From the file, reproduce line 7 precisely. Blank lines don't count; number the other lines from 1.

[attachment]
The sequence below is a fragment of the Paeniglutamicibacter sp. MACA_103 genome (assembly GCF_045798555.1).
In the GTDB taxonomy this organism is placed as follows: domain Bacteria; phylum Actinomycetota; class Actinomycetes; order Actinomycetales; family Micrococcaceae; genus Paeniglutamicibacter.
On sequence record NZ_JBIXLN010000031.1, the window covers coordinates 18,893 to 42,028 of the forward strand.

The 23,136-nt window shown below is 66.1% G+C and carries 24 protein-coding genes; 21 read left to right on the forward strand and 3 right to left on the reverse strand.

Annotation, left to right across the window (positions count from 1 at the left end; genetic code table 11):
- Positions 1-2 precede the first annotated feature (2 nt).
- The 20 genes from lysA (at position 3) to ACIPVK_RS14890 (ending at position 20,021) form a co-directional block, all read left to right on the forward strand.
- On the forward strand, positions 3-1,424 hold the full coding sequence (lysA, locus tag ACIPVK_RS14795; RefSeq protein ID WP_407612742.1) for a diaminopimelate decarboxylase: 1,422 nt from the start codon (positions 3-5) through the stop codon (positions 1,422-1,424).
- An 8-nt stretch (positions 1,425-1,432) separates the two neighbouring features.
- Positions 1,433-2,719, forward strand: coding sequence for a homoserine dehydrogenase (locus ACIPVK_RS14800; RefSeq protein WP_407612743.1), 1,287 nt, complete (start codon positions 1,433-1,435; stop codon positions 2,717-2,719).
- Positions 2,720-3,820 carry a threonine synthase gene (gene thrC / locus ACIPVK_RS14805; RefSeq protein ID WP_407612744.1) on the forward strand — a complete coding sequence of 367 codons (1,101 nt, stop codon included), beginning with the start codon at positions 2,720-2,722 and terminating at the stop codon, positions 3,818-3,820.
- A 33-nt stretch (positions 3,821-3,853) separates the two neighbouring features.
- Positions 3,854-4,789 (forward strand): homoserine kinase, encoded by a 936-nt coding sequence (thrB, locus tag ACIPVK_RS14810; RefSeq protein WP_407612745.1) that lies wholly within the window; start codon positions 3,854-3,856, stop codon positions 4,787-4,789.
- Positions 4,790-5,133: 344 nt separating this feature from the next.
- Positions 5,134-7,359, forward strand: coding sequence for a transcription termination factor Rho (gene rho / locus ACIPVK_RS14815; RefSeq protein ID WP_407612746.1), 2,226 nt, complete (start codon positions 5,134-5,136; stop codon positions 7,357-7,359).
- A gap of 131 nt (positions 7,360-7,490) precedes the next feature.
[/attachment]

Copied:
- The 20 genes from lysA (at position 3) to ACIPVK_RS14890 (ending at position 20,021) form a co-directional block, all read left to right on the forward strand.